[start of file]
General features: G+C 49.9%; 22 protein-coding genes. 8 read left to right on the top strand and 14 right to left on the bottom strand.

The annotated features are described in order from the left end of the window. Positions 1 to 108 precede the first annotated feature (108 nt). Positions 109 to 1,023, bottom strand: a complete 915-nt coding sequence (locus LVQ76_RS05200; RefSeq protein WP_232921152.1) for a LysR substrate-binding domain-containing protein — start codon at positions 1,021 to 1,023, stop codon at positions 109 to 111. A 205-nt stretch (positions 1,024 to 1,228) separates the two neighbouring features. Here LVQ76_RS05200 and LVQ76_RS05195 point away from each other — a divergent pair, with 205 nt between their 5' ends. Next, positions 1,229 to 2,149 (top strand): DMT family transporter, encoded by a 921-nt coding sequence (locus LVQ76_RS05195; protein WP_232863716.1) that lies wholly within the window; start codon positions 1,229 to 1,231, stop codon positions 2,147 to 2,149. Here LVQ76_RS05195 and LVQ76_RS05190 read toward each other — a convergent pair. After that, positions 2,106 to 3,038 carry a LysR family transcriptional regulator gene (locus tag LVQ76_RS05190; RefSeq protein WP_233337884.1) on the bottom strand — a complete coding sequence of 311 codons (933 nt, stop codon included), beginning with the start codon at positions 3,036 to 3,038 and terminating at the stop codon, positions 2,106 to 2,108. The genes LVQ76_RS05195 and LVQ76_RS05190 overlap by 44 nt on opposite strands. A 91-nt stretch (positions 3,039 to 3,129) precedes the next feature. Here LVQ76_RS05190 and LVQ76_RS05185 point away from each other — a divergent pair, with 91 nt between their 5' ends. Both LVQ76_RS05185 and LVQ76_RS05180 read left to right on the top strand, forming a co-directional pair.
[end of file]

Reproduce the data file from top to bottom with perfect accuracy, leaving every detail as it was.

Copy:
General features: G+C 49.9%; 22 protein-coding genes. 8 read left to right on the top strand and 14 right to left on the bottom strand.

The annotated features are described in order from the left end of the window. Positions 1 to 108 precede the first annotated feature (108 nt). Positions 109 to 1,023, bottom strand: a complete 915-nt coding sequence (locus LVQ76_RS05200; RefSeq protein WP_232921152.1) for a LysR substrate-binding domain-containing protein — start codon at positions 1,021 to 1,023, stop codon at positions 109 to 111. A 205-nt stretch (positions 1,024 to 1,228) separates the two neighbouring features. Here LVQ76_RS05200 and LVQ76_RS05195 point away from each other — a divergent pair, with 205 nt between their 5' ends. Next, positions 1,229 to 2,149 (top strand): DMT family transporter, encoded by a 921-nt coding sequence (locus LVQ76_RS05195; protein WP_232863716.1) that lies wholly within the window; start codon positions 1,229 to 1,231, stop codon positions 2,147 to 2,149. Here LVQ76_RS05195 and LVQ76_RS05190 read toward each other — a convergent pair. After that, positions 2,106 to 3,038 carry a LysR family transcriptional regulator gene (locus tag LVQ76_RS05190; RefSeq protein WP_233337884.1) on the bottom strand — a complete coding sequence of 311 codons (933 nt, stop codon included), beginning with the start codon at positions 3,036 to 3,038 and terminating at the stop codon, positions 2,106 to 2,108. The genes LVQ76_RS05195 and LVQ76_RS05190 overlap by 44 nt on opposite strands. A 91-nt stretch (positions 3,039 to 3,129) precedes the next feature. Here LVQ76_RS05190 and LVQ76_RS05185 point away from each other — a divergent pair, with 91 nt between their 5' ends. Both LVQ76_RS05185 and LVQ76_RS05180 read left to right on the top strand, forming a co-directional pair.